Wide Of the Mark?

February 4, 2015 at 12:12 am Leave a comment

They say that winning changes everything and that would appear to be very much the case with SBS football pundit Craig Foster.

Foster’s heated debate on SBS’s the World Game when current Socceroos coach Ange Postecoglou was the national junior coach is one of Australian television’s most famous on air stoushes. In it he was demanding the coach resign following his team’s failure to qualify for the Youth World Cup.

Now in a column on The World Game website following the Socceroos Asian Cup victory he stated “the last year should also put to rest the debate on results, at both senior and youth level. Yes, we love to win, but all our national youth teams are learning to play and the benefits of this will be long lasting. Like the Socceroos, the short-term pain will see long-term gain. Every coach must be accountable for the performances and development of the team, but the fixation on only results should be behind us, thank god.” Talk about a 360 degree turnaround.

Foster then credits the National Curriculum for the success at the Asian Cup. He believes that it was the curriculum that convinced Ange Postecoglou to play a 4-3-3 system. According to Foster, “we just won the Asian Cup with the Curriculum. High pressing, winning ball back as quickly as possible, effective possession of the ball (meaning playing forward where possible), the 1-4-3-3 system of play. It’s all there. Hopefully, arguments are now at an end and we can move on to improving the national plan with everyone on board. There is a massive amount of work to do. Without complete integration from top to bottom, we beat ourselves before we begin.”

The formation had more to do with Ange Postecoglou’s mush talked about “Vision,” the way the coach likes to see the game played and has shown that initially at South Melbourne, then at Brisbane Roar. Postecoglou, was struggling though to find the players capable of playing the way he wanted at international level, and that is what he was learning through all of the friendlies in the past year; although he had many of us worried. In fact if you look at the squad that Postecoglou picked very few of the players in that squad would have had any dealings with the national Curriculum. Of the younger players Luongo was in England playing with Tottenham and was missed by clubs in Australia. Tomi Juric was developing his game in Croatia before coming back to Australia and signing with Adelaide United, while Jason Davidson was in Japan and then Portugal.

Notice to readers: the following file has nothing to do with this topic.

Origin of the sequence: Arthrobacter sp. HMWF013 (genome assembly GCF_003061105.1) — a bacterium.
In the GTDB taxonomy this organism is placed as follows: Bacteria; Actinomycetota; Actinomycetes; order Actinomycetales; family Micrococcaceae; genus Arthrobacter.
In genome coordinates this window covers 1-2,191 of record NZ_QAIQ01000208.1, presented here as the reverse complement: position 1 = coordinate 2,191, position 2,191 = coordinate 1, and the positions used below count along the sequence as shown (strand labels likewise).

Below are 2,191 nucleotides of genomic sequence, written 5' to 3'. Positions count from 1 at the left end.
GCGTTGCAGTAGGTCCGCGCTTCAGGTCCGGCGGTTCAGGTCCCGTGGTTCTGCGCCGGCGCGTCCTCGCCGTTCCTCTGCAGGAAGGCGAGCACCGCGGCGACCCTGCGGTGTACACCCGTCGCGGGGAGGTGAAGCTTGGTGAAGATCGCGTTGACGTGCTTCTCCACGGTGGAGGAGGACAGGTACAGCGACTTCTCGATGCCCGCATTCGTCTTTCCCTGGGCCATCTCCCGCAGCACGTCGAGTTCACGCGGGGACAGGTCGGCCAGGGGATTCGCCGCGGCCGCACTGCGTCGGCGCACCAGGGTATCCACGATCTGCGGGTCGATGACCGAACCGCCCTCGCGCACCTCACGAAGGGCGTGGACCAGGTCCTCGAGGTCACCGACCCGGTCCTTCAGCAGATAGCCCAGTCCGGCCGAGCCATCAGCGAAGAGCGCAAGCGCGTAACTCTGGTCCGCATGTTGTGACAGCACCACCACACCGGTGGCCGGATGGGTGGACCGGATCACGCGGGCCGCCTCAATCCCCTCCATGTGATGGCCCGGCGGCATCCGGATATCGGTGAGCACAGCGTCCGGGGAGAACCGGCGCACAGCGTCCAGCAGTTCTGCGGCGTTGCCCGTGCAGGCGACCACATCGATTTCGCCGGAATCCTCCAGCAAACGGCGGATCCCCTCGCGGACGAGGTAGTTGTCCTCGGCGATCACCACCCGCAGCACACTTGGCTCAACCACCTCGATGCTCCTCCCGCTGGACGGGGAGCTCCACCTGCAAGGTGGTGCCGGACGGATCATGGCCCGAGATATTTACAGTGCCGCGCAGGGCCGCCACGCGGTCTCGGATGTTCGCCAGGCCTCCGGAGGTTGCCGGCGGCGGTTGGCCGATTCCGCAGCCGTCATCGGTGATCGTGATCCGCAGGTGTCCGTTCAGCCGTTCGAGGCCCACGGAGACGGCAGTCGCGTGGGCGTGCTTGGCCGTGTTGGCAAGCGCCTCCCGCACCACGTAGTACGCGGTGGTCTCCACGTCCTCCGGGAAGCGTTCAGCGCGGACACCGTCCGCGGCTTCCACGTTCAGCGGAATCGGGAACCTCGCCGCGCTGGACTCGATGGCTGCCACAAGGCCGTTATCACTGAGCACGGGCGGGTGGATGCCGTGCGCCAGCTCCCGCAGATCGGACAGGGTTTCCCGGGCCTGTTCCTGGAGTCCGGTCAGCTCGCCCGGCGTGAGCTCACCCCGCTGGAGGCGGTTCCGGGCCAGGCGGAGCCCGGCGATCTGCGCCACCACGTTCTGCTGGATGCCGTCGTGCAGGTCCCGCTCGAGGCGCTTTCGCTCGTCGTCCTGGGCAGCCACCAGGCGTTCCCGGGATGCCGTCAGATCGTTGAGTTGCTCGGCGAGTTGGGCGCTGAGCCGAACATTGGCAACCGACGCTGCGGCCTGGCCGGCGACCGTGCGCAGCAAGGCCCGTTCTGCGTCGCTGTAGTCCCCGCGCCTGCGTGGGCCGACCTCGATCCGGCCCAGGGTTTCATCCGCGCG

A curriculum should exist purely to teach the rudimentary skills such as trapping,passing and heading a ball. Beyond that it will in fact hold Australian football back. Sadly no one wants to look at examples around the world to learn this lesson.

In 1978 Brazil appointed Claudio Coutinho as coach. He was a theorist of football. He was multilingual, and had studied the history and tactics of football. He deliberately tried to copy the Dutch system following their destruction of Brazil at the World Cup in 1974. He soon found out that football is about more than theory in a manual. Brazil ended fourth in the World Cup losing to Poland while Argentina who stuck to their own style and principles lifted the World Cup. In the ’80’s Brazil reverted to their natural style, but focussed on working on their defence.

England are a nation who have not seen success on a football field for close on 50 years. They too are bemoaning the structural coaching system that they adopted, as the system has failed to produce anyone close to the skills of a Glenn Hoddle or Paul Gascoigne. That natural flair and skill has been coached out of players, or if not they have been rejected as having a discipline problem, not doing what the coach has instructed.

The same is happening in Australia and via the National Youth League and NTC systems, “natural” footballers creativity has been crushed. Seriously would we be extolling the performances of Luongo, Juric or Davidson if they had come through the Australian Curriculum?

Mr Foster is playing politics when he says the Curriculum is the reason for Postecoglou and the team’s success. Is he trying to deflect some of the glory from Postecoglou? Maybe, but ultimately all he has done is damage his credibility.


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